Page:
Key takeaways from Straight Up Chicago Investor podcast ft. J Scott with Bigger Pockets

overblown housing recession

quentingreenrealestate

There is a ton to unpack here, so I definitely recommend giving this episode your full attention, but here are some quick takeaways. I left a lot of great information out and wanted to focus primarily on actionable items. Link to listen to the actual podcast is here >> Straight Up Chicago Investor Podcast

Let's dive in... We have been in a rate hiking cycle since March, but what exactly happens to the economy when you raise rates? Everything basically becomes more expensive because the cost of debt increases, which in turn incentivizes people to save. This means that demand in the economy drops, and when demand drops, prices also come down as companies cut costs. This in turn should reduce inflation. It’s a bit more complicated than that, but you get the gist. 

J points out that there are two ways to go about raising rates: You can either raise them quickly to stamp out inflation, or you can raise them gradually over a longer time horizon. What is Powell doing? Since this rate-cycle began, he has been gradually raising rates over a longer time-horizon and has signaled to the market that he plans to continue on with this approach. What's the problem there? You will likely enter a situation with high rates AND high inflation for a period of time, which is exactly what we are seeing now! It’s the worst of both worlds. Conversely, the problem with raising rates too quickly is that it sends the debt market into spirals, which can have more immediate and significant adverse effects on the economy as a whole. Bottom line: Inflation is sticky, and there is no easy way to get out of it. There is really no great way to tackle inflation without doing serious damage to the economy. The good thing is that we seem to know the Fed’s playbook. Now we just have to unpack all that in order to figure out what this means for RE.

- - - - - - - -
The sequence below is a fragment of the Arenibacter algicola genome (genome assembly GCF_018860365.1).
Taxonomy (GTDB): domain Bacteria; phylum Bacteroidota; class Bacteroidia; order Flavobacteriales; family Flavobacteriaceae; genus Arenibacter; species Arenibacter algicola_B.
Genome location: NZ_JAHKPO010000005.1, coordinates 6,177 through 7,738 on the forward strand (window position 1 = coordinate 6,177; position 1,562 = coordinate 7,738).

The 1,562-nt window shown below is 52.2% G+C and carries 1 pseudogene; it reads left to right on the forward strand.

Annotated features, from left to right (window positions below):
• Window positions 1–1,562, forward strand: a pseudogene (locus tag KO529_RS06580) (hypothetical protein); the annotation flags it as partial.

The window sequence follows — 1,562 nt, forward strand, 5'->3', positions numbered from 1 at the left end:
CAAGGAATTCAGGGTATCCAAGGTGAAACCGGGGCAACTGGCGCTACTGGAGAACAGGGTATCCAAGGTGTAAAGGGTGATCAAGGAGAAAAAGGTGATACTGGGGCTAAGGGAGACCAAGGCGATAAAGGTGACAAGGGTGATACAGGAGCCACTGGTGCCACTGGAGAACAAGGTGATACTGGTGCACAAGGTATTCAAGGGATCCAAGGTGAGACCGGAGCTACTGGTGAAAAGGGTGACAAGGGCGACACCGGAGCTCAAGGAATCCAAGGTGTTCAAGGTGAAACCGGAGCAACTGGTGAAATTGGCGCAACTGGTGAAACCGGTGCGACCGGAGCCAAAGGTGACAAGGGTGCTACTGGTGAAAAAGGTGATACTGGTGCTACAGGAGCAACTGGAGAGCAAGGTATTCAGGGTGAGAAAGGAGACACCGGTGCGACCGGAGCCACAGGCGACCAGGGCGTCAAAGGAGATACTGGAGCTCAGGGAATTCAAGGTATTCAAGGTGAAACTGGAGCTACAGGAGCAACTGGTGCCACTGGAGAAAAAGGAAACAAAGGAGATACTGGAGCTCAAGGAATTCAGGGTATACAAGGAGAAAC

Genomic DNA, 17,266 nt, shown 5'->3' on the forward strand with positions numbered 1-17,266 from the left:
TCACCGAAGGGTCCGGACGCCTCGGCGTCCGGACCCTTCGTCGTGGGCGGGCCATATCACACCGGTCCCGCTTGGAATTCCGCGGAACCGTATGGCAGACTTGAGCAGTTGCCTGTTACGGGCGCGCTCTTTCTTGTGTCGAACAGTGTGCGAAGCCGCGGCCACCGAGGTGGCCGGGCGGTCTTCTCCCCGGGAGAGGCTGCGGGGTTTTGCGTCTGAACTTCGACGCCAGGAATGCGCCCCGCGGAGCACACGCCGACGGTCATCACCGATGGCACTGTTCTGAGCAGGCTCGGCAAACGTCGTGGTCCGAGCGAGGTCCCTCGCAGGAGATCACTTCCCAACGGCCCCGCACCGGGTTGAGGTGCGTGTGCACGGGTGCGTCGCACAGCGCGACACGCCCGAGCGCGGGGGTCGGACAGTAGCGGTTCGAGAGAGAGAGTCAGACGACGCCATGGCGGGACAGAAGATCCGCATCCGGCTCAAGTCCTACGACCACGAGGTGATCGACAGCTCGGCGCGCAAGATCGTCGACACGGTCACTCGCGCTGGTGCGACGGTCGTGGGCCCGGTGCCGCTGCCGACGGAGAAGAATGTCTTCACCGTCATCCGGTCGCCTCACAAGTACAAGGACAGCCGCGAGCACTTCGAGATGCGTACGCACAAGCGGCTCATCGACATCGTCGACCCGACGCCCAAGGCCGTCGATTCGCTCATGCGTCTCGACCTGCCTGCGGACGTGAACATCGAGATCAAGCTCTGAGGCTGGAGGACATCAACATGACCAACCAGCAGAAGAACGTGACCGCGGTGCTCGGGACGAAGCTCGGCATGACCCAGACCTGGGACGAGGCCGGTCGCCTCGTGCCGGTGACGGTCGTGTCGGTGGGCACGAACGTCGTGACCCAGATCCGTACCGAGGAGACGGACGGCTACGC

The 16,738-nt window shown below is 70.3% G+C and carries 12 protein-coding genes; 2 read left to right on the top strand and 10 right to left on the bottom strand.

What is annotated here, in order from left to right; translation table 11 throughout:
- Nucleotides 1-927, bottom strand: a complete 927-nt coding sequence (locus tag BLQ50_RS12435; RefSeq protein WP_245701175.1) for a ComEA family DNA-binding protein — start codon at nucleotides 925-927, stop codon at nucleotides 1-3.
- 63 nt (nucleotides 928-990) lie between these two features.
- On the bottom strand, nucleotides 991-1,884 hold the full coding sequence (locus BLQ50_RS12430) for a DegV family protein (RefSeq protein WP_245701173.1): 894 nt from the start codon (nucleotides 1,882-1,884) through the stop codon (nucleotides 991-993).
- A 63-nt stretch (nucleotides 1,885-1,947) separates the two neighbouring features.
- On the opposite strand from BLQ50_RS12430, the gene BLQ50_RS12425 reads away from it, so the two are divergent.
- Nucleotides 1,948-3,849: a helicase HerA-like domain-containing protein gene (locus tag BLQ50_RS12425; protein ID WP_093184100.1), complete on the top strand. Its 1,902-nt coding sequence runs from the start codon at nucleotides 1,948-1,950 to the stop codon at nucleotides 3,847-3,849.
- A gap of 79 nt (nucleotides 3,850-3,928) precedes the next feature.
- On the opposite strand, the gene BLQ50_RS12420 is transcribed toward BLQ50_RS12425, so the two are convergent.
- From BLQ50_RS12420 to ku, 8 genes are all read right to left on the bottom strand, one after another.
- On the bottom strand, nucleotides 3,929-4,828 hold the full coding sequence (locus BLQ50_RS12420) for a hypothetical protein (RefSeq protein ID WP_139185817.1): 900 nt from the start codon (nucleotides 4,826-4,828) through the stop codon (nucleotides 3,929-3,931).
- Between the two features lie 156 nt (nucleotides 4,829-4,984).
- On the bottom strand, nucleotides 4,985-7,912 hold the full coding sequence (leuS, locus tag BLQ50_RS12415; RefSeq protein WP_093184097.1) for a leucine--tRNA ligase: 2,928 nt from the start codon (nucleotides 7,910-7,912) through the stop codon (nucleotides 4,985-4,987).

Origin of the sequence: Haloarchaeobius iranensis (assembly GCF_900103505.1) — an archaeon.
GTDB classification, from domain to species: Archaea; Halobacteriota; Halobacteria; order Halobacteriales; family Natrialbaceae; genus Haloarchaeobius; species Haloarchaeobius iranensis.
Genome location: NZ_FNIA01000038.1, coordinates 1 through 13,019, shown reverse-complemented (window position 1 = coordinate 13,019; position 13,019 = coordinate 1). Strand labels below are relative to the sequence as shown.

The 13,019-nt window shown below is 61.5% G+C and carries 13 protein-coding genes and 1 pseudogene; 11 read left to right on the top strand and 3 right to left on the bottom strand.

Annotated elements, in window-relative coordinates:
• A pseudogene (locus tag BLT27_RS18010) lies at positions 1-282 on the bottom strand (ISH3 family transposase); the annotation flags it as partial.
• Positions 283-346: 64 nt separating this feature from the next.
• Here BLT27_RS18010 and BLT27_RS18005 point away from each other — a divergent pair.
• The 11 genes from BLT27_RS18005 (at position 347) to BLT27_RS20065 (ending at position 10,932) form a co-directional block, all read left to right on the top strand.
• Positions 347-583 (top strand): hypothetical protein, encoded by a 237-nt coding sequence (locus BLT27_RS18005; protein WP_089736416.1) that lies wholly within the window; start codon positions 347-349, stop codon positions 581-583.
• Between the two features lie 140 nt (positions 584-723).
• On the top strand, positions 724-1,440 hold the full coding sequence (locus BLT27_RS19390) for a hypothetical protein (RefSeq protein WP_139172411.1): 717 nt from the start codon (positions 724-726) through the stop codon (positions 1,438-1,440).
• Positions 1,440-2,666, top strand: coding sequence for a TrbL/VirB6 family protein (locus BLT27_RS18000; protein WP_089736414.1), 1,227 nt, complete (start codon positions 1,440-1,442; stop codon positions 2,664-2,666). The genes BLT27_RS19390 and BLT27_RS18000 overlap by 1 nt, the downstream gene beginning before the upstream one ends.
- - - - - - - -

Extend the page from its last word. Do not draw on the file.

Typically, rate-hiking cycles last up to 18 months, which means we could start to see credit ease again sometime before September 2023. Is it likely prices continue to slide until the rate-cycle is over? Sure, but I wouldn’t let that necessarily stop you from being active in this market. I am in complete agreement that if you are buying with the intention of holding, it will still probably make sense, ESPECIALLY if you are currently renting. Not going into the rent vs. buy scenario, but bottom line is you’ll likely lose money if you plan to rent for more than 2-3 years as opposed to buying. If you are speculating or flipping in this type of market, just be prepared and know what you are signing up for because we likely won’t see growth in most markets over the next 12 months.